Exercise can slow or prevent vision loss, study finds


There have been many studies on how exercise is good for physical and mental health. In a new study, researchers have found it can slow or prevent the development of macular degeneration (causes loss in the center of the field of vision) or other common causes of vision loss such as glaucoma and retinopathy diabetic.

The University of Virginia (UVA) School of Medicine study found that exercise reduced harmful blood vessel proliferation by up to 45% in the eyes of lab mice, which is a key factor eye diseases.

“It has long been debated whether maintaining a healthy lifestyle can delay or prevent the development of macular degeneration. The way this question has always been answered has been to survey people, ask them what they eat and how much exercise they do,” said Bradley Gelfand, PhD, of the Center for Advanced Vision Science at the UVA. Daily Science.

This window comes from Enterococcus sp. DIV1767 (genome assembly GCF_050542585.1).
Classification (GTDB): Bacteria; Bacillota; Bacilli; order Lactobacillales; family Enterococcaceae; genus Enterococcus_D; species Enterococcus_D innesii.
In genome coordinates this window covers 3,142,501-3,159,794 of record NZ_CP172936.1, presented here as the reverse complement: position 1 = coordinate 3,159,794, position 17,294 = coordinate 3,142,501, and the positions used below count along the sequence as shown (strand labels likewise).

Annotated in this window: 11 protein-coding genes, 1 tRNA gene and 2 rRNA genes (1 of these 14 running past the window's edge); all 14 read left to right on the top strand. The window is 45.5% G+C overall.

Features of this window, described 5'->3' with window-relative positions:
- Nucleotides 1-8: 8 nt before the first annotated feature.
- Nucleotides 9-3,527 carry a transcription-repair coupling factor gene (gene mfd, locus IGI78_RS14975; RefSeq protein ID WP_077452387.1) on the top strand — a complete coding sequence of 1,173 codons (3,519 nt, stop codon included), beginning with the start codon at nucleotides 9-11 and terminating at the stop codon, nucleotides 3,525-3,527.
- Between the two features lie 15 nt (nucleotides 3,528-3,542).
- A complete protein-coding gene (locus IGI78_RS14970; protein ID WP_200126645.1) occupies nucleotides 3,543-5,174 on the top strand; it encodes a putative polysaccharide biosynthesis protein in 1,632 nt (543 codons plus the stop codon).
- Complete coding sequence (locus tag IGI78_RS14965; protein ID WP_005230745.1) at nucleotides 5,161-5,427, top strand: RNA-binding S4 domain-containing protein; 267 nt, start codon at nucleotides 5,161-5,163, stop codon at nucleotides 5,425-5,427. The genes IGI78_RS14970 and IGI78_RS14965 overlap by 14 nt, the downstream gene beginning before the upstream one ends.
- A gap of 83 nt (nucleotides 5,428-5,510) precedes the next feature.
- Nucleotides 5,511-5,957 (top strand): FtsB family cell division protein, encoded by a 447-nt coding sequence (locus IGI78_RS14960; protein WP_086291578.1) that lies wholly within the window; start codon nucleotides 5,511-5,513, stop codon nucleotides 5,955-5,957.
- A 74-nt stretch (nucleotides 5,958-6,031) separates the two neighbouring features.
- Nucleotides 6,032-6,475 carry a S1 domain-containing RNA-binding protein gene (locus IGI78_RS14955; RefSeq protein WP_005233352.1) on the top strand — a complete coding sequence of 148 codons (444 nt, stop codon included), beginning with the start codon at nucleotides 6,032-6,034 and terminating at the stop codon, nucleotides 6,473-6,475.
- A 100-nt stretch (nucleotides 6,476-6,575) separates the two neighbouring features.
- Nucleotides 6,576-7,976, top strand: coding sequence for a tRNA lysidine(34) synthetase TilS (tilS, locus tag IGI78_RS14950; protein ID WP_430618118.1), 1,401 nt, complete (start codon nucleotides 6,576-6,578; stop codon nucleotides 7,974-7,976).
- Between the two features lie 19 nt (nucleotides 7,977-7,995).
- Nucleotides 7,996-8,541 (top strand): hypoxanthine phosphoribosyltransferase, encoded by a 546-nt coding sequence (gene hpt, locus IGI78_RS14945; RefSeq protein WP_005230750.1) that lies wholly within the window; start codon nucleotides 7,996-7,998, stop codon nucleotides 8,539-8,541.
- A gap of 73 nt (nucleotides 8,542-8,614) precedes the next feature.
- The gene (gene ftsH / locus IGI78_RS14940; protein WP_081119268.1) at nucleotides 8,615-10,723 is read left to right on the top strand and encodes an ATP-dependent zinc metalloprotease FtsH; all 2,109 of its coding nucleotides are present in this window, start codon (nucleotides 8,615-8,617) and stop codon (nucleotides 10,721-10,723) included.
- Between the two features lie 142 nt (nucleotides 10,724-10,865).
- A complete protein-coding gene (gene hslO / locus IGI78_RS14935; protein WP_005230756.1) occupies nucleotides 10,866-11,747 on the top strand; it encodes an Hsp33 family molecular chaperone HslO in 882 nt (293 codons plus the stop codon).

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A first test comparing mice that voluntarily exercised with those that did not found that exercise reduced blood vessel proliferation by 45%. A second test, to confirm the results, revealed a 32% reduction.

Gelfand noted that the onset of vision loss was often associated with decreased exercise. “It’s fairly well known that as people’s eyes and vision deteriorate, their tendency to engage in physical activity also decreases. It can be difficult to study in the elderly. To what extent does one cause the other? says the researcher.

The researcher revealed his secret motivation behind the research. “One of the reasons I wanted to do this study was kind of selfish. I was hoping to find a reason not to exercise. It turned out that exercise is really good for you.


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